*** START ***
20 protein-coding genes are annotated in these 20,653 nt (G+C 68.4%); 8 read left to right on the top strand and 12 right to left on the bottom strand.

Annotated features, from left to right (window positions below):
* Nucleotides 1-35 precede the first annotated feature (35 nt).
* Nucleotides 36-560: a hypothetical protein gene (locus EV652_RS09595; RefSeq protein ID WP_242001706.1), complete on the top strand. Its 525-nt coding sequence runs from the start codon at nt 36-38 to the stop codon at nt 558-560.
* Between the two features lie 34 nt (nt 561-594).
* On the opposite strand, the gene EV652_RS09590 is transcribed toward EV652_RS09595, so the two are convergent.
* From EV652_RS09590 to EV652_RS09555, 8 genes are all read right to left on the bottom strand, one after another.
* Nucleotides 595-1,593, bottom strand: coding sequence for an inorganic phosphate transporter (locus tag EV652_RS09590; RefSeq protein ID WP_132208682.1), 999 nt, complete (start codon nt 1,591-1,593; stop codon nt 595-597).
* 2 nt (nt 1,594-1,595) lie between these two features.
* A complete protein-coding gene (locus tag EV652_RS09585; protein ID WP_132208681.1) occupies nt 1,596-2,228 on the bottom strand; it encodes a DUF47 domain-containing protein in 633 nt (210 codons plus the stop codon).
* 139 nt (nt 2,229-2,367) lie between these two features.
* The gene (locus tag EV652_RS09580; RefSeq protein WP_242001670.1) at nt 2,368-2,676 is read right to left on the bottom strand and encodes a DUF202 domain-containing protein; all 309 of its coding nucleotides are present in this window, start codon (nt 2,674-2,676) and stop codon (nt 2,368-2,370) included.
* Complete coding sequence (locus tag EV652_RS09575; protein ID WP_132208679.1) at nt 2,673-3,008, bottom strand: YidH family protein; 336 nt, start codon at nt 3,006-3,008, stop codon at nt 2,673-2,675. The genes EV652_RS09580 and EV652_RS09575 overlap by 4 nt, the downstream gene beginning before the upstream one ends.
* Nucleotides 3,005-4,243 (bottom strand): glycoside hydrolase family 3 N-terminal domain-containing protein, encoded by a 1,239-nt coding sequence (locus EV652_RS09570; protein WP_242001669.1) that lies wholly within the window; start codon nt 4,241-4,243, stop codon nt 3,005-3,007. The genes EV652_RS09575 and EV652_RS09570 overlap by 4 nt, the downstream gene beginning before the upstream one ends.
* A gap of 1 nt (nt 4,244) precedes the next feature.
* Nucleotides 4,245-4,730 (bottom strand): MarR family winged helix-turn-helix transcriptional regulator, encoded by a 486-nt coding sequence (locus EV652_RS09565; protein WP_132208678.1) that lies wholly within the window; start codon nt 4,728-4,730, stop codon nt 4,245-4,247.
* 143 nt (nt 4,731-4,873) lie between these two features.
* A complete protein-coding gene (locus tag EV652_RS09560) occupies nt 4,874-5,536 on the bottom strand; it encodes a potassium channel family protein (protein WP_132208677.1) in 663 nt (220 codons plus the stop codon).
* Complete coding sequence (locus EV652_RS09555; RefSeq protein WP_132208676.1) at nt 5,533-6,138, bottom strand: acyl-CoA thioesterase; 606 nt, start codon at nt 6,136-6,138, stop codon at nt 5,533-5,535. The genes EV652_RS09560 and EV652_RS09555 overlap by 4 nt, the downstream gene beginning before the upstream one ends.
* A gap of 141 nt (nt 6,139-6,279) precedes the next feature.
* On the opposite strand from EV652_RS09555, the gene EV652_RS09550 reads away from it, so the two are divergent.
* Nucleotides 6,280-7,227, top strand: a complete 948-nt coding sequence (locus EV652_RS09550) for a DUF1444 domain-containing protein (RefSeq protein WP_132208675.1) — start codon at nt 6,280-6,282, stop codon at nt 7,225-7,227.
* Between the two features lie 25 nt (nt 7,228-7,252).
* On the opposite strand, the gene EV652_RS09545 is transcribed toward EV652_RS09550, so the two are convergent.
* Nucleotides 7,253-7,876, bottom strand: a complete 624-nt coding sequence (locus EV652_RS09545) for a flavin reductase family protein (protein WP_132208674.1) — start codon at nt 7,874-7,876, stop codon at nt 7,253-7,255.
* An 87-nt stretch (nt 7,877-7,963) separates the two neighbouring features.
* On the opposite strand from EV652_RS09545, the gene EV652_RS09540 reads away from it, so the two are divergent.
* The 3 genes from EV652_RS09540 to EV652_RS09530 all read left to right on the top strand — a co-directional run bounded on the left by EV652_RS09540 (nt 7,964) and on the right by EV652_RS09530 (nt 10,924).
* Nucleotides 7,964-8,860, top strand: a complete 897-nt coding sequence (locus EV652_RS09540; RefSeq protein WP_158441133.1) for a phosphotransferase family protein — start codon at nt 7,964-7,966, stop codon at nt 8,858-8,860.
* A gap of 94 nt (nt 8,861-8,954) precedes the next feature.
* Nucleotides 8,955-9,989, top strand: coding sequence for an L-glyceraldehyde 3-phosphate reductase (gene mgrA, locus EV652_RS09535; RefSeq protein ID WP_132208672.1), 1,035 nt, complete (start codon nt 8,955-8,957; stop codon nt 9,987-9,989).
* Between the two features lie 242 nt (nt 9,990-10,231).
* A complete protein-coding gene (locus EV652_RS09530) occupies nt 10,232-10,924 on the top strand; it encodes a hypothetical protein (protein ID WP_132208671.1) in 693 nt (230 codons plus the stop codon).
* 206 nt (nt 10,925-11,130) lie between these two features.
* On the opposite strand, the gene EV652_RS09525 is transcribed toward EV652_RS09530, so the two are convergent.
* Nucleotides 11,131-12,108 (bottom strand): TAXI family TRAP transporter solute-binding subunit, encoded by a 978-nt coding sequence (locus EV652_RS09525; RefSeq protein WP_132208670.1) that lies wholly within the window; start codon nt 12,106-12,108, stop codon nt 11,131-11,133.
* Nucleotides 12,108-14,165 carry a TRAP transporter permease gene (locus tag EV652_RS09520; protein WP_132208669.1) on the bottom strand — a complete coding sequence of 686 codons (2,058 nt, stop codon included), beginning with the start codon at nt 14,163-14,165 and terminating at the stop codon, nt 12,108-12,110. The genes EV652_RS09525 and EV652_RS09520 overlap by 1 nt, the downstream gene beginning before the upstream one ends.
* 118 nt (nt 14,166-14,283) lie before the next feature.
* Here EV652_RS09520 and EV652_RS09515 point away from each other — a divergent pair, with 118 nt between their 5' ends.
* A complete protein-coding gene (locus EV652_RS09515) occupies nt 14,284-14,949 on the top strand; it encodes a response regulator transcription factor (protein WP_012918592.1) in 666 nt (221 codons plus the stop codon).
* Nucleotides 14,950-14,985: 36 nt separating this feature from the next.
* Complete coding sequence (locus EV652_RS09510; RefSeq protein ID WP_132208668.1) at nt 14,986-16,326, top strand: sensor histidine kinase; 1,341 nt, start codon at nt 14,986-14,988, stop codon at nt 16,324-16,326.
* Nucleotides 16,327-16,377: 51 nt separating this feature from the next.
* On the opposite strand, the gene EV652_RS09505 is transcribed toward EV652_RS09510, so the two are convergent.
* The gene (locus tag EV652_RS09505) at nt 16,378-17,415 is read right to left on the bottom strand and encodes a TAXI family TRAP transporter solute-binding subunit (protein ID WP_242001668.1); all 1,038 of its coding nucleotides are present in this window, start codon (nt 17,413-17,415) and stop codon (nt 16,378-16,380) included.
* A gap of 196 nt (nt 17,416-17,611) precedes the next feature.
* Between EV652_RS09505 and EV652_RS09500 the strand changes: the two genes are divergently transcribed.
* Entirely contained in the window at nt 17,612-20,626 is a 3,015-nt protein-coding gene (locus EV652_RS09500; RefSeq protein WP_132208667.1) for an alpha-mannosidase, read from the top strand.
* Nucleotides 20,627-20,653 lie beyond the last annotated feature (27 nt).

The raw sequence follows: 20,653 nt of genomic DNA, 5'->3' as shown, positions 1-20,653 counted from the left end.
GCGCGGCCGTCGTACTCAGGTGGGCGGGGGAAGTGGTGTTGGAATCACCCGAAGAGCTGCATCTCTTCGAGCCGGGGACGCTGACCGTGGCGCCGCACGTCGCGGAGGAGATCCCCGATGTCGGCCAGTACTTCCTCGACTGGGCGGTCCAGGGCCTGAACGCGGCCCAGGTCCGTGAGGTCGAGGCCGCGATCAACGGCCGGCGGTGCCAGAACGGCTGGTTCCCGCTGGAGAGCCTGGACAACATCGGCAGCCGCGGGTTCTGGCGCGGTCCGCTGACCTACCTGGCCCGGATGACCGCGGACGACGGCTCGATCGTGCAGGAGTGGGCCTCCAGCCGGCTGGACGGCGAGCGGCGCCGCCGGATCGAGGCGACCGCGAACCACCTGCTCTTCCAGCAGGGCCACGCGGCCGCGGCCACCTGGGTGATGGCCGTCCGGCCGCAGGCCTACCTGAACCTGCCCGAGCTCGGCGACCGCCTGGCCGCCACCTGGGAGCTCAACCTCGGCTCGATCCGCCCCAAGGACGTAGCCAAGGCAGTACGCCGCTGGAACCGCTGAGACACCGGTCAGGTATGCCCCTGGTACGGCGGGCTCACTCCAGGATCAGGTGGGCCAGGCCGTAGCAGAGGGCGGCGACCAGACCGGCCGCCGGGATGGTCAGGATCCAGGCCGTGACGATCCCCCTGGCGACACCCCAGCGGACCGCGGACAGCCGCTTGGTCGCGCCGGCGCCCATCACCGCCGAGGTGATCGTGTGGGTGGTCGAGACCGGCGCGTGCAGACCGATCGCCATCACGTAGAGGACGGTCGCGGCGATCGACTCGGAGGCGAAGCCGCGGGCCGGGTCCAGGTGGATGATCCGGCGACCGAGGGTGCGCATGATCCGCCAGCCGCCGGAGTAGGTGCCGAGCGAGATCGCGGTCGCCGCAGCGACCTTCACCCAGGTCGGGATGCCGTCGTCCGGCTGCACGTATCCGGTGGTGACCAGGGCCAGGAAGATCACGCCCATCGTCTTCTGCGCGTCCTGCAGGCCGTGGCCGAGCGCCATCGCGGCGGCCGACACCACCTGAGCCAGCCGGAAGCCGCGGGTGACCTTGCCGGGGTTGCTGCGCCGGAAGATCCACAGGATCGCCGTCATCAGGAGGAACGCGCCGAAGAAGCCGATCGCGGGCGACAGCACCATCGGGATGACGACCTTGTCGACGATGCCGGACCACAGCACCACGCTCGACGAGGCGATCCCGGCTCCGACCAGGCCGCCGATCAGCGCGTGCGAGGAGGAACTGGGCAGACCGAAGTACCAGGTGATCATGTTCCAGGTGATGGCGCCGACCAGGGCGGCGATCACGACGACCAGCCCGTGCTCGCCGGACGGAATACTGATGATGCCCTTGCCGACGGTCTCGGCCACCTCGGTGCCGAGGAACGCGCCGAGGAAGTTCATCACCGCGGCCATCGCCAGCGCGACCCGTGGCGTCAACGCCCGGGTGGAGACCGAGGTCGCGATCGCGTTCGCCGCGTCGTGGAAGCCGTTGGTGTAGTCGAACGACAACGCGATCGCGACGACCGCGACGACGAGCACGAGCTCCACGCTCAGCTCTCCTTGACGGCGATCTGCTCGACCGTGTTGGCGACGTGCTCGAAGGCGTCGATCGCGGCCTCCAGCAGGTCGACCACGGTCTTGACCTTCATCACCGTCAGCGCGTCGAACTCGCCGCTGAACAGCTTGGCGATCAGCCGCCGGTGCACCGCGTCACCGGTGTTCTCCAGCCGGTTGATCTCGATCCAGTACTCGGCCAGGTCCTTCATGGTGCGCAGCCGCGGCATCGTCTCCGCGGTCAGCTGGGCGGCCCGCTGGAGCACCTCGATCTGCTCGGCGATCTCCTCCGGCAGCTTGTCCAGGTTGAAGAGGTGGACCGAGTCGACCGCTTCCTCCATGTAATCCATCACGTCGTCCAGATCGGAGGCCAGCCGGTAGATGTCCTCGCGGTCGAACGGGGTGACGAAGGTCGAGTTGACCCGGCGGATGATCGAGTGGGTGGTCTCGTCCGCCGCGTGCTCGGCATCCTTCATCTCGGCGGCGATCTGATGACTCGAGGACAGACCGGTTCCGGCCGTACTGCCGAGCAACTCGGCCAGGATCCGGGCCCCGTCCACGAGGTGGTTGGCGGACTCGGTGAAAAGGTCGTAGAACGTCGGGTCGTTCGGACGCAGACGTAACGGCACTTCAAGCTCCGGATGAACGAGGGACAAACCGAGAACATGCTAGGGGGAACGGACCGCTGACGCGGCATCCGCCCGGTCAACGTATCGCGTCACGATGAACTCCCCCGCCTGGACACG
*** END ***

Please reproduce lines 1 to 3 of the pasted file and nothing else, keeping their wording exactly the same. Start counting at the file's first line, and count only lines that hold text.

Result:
20 protein-coding genes are annotated in these 20,653 nt (G+C 68.4%); 8 read left to right on the top strand and 12 right to left on the bottom strand.

Annotated features, from left to right (window positions below):
* Nucleotides 1-35 precede the first annotated feature (35 nt).